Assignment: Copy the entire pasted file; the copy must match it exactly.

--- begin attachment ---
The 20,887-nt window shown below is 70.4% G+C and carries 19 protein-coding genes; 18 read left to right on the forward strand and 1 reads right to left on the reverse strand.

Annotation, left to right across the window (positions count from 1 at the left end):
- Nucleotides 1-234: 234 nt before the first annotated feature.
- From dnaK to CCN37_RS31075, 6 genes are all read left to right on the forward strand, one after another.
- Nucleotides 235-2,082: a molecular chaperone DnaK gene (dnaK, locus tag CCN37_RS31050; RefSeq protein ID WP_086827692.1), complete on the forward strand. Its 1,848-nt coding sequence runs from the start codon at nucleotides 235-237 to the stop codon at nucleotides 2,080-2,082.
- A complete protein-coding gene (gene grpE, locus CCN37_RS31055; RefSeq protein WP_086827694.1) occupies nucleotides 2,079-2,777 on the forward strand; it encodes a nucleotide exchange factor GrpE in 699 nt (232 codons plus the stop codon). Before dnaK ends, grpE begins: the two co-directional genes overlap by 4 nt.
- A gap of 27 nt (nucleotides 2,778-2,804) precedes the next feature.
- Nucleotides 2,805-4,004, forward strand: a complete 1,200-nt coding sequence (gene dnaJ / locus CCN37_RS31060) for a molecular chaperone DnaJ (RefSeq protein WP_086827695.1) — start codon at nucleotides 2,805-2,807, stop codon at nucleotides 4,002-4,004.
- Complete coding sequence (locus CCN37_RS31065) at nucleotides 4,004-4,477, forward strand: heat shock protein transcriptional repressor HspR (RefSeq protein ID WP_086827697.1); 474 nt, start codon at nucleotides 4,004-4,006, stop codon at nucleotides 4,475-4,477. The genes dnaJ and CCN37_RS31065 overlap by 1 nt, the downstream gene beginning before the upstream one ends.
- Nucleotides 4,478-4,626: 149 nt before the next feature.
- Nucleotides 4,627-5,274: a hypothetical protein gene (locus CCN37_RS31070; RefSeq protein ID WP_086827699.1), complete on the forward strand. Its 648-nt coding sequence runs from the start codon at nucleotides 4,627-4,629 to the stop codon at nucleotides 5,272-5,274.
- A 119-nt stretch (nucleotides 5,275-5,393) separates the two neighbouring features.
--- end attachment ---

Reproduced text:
The 20,887-nt window shown below is 70.4% G+C and carries 19 protein-coding genes; 18 read left to right on the forward strand and 1 reads right to left on the reverse strand.

Annotation, left to right across the window (positions count from 1 at the left end):
- Nucleotides 1-234: 234 nt before the first annotated feature.
- From dnaK to CCN37_RS31075, 6 genes are all read left to right on the forward strand, one after another.
- Nucleotides 235-2,082: a molecular chaperone DnaK gene (dnaK, locus tag CCN37_RS31050; RefSeq protein ID WP_086827692.1), complete on the forward strand. Its 1,848-nt coding sequence runs from the start codon at nucleotides 235-237 to the stop codon at nucleotides 2,080-2,082.
- A complete protein-coding gene (gene grpE, locus CCN37_RS31055; RefSeq protein WP_086827694.1) occupies nucleotides 2,079-2,777 on the forward strand; it encodes a nucleotide exchange factor GrpE in 699 nt (232 codons plus the stop codon). Before dnaK ends, grpE begins: the two co-directional genes overlap by 4 nt.
- A gap of 27 nt (nucleotides 2,778-2,804) precedes the next feature.
- Nucleotides 2,805-4,004, forward strand: a complete 1,200-nt coding sequence (gene dnaJ / locus CCN37_RS31060) for a molecular chaperone DnaJ (RefSeq protein WP_086827695.1) — start codon at nucleotides 2,805-2,807, stop codon at nucleotides 4,002-4,004.
- Complete coding sequence (locus CCN37_RS31065) at nucleotides 4,004-4,477, forward strand: heat shock protein transcriptional repressor HspR (RefSeq protein ID WP_086827697.1); 474 nt, start codon at nucleotides 4,004-4,006, stop codon at nucleotides 4,475-4,477. The genes dnaJ and CCN37_RS31065 overlap by 1 nt, the downstream gene beginning before the upstream one ends.
- Nucleotides 4,478-4,626: 149 nt before the next feature.
- Nucleotides 4,627-5,274: a hypothetical protein gene (locus CCN37_RS31070; RefSeq protein ID WP_086827699.1), complete on the forward strand. Its 648-nt coding sequence runs from the start codon at nucleotides 4,627-4,629 to the stop codon at nucleotides 5,272-5,274.
- A 119-nt stretch (nucleotides 5,275-5,393) separates the two neighbouring features.